With the start of the March Madness and stories of “aggressive female athletes” making national headlines (i.e., Elizabeth Lambert, Brittney Griner), a question I have heard asked and debated a lot lately is–“Are females athletes becoming more aggressive?”
I don’t have the answer. The best I can say is a cautious–“maybe?” I don’t think there are any data to prove or disprove this question, but the fact the incidents are caught on video and replayed makes it seem like it is more frequent. I am hesitant to say overly aggressive acts of female athletes is on the rise at the risk of reifying outdated gendered stereotypes and double standards. The New York Times journalist Jere Longman, wrote a balanced piece which contained perspectives of some of the best critical thinkers and brightest sport sociologists. The story titled “Pushing Back Stereotypes” featured a particular quote from colleague and director of the Tucker Center for Research on Girls & Women in Sport at the University of Minnesota Mary Jo Kane, which I thought was spot on. She stated,
“Only time will tell if this is an aberration, but what I think is a clear trend, as the stakes get higher in women’s sports, you see more pressure to win….This could be a natural progression to women entering into big-time college sports. You take the bad with the good; you take sold-out arenas with academic scandals. For us to think that women would enter the big time and have it be pristine and without controversy is naïve.”
What do you think about this issue? I wonder if the NCAA Women’s Tourney will conclude without any such incidents and ensuing media coverage.
I managed to get home and watch the DVR’d USA v. Canada women’s hockey game before anyone could tell me the score (now that was a gold medal effort!). I watched every second of a great game, possibly the best women’s hockey I’ve seen. Although USA didn’t win (0-2), I was never so proud of women’s hockey.
What I wasn’t proud of was the male commentator (I love Cammi Granato in the booth as a 2-time Olympian, she added great insight and I hope to see more of her as a sport commentator) who throughout the entire game called the women “ladies” (which has been critiqued previously in this blog). Three or more times when a great play was made by a Canadian woman, he compared her to a Canadian male hockey player, “Poulin handles the puck like Sidney Crosby”. Why not just say, “Wow, what great stick handling!” and leave it at that. You’d never hear the reverse.
Despite this annoying commentator, it was a fun game to watch. Seeing the US team get their medals and watch how each player held back tears after years of preparation culminated in this one game, I got choked up. The veterans like 4-time Olympians Angela Ruggiero and Jenny Potter, and 3-time Olympian Natalie Darwitz were holding back tears probably for different reasons than their 15 first-time Olympian teammates. How cool would it be as a young girl to see these great women play a sport you love? I never saw women playing hockey on TV growing up. It wasn’t until adulthood I traded in my figure skates for hockey skates. Now I play in the Women’s Hockey Association of Minnesota (WHAM) with some of the aunts and cousins of current Team USA Olympians–women who would of made the Olympic team in their prime, if a team existed at that time. (note: I don’t play at their level!) WHAM is the largest women’s hockey league in the US, with over 80 teams at 7 levels. Hockey is a great game and living in The State of Hockey, Minnesota, I can tell you we do breathe hockey here. Seeing Minnesota natives and women who played on the University of Minnesota women’s hockey team be a part of Team USA is pretty cool.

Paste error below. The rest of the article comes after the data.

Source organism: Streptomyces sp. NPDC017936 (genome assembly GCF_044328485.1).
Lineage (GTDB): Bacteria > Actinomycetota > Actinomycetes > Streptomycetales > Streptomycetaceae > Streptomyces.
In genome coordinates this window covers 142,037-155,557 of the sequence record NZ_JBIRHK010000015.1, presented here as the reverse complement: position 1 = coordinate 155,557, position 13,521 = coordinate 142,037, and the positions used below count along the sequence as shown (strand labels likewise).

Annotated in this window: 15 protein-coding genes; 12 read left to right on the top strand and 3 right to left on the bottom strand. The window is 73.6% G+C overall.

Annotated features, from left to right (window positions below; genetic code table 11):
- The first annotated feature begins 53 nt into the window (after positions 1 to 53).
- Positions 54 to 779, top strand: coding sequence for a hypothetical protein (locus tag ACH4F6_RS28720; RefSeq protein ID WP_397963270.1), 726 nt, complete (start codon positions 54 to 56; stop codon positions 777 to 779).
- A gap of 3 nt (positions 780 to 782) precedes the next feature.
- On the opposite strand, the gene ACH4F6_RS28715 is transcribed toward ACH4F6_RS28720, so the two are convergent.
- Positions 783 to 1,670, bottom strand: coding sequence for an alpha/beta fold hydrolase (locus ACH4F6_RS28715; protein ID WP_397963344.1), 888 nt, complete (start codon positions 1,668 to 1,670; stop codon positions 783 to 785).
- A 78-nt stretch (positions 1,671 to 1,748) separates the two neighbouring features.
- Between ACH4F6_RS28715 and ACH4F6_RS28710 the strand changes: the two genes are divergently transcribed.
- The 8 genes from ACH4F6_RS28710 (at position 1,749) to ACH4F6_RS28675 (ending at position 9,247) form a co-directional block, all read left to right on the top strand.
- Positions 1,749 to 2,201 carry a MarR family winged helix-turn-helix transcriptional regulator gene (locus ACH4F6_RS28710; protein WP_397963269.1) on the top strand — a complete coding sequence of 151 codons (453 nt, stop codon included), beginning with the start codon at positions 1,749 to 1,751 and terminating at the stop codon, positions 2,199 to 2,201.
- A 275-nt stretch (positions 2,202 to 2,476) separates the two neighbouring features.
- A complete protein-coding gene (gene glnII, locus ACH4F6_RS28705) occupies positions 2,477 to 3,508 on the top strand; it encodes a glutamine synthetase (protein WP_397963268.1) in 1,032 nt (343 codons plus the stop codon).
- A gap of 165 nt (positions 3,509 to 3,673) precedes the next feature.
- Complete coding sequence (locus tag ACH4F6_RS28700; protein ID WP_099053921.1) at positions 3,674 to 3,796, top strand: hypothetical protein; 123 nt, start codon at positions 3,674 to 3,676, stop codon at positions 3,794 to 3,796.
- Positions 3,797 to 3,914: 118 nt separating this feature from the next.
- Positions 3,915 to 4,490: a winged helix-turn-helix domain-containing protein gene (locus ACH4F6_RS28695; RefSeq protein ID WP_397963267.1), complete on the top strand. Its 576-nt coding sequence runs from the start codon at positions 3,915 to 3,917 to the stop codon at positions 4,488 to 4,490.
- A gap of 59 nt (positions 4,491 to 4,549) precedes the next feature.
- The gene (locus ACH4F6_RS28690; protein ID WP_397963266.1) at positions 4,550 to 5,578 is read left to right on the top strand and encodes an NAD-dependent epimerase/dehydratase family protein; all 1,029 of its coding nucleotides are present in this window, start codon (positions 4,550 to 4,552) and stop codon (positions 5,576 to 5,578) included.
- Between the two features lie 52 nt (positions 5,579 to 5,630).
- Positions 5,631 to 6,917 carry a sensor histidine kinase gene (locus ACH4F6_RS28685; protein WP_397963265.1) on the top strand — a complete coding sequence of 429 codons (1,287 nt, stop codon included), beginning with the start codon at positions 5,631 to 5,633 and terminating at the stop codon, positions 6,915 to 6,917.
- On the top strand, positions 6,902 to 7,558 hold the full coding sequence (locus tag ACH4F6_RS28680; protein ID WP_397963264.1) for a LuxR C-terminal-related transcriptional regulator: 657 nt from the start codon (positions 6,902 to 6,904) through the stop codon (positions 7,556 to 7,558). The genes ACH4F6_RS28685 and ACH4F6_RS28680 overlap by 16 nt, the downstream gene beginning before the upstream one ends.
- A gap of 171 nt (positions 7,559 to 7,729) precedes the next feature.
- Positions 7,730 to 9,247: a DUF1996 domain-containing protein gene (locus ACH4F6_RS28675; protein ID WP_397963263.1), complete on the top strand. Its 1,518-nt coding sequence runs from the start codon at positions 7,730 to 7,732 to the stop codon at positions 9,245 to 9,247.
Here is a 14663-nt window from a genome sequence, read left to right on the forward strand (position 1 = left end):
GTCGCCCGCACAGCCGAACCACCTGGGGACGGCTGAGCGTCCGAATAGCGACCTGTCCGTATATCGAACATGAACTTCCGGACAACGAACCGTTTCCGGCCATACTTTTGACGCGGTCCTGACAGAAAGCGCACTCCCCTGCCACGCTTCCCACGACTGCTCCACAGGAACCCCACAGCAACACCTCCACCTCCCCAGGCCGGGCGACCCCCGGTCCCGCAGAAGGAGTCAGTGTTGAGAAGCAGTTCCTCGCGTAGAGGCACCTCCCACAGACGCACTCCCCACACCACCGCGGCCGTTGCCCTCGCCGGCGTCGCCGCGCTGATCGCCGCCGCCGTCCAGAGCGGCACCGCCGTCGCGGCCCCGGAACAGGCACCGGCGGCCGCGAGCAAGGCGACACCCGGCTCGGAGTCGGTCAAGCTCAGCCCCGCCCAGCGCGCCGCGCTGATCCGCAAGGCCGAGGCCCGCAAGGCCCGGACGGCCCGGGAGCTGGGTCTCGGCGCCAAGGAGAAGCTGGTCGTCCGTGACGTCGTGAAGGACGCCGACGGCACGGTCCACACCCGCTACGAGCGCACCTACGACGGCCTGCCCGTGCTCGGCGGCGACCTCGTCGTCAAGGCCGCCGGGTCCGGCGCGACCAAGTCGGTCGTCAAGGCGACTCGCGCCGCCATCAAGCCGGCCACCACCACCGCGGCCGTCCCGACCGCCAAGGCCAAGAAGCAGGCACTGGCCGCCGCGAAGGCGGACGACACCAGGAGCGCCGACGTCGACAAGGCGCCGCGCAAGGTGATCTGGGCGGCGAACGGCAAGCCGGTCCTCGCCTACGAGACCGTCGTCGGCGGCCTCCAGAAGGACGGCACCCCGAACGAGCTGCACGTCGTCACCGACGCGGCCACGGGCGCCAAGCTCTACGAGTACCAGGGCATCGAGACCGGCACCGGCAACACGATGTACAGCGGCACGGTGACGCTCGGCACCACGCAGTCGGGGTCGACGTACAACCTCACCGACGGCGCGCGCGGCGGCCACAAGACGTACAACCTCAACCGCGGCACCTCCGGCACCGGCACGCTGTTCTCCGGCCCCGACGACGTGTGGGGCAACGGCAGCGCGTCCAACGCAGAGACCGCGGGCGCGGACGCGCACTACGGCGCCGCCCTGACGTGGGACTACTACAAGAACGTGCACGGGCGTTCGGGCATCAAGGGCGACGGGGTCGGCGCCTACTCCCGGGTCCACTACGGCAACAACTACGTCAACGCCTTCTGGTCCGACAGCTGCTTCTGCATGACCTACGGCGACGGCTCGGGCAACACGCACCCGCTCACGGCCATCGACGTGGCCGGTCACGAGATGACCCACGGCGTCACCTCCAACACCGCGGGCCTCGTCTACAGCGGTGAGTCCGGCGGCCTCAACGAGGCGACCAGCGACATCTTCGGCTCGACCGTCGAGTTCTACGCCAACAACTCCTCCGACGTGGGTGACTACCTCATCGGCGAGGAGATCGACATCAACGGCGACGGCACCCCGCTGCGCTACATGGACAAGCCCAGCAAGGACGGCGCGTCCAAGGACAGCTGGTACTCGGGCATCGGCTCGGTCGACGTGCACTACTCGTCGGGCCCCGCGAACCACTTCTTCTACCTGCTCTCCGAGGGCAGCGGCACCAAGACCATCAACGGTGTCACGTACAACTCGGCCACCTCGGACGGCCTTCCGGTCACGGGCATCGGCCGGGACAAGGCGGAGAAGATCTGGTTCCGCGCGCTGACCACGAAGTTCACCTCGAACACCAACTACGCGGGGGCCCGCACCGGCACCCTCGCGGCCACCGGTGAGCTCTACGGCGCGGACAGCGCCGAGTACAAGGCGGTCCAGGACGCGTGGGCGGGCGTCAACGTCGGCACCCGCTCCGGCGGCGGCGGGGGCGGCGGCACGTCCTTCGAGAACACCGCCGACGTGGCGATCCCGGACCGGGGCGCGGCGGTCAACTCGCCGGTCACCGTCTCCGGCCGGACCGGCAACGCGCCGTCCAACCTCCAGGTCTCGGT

You could tell Team USA was disappointed, but I think the gesture of Angela Ruggiero putting her arm around the rookie player in the medal line next to her as if to say “I know how you feel, but enjoy this moment” was telling of the character of the entire team. Congratuations to both teams! What a great day for women’s hockey!
Did you know that researchers of the University of Minnesota have found that sitting down as a family at the dinner table appears to play an important role in promoting healthful eating in kids? Among children ages 11 to 18 who eat meals with their family consume less snack foods, higher amounts of fruits, vegetables, grains and nutrient-dense foods than those who eat separately. Additionally, family meals are related to healthy weight control (and less prevalence of eating disorders for girls. More on the girl-specific findings here), better academic achievement (GPA), and less substance abuse in children.
However, sitting down at the family dinner table is not a reality for many families involved in youth sports (especially with multiple children!). This week my college tennis teammates got together with our families for a picnic. One of my friends with 3 children in youth sports all under age 10 said, “I don’t even know what sitting down at the table together looks like anymore! This is our dinner table (pointing to her “cooler” that looked much like a giant padded purse).” So it got me thinking—
Do the benefits of family meals ONLY accrue when families sit down together at the dinner table? From some data I’ve been collecting, 15% of youth sport parents report youth sports “never” interfere with family meal time, and 7% report it “frequently” interferes—leaving a majority of parents to claim it “somewhat” interferes. Is the mini-van the new dinner table for families involved in youth sports? I feel a future research project brewing…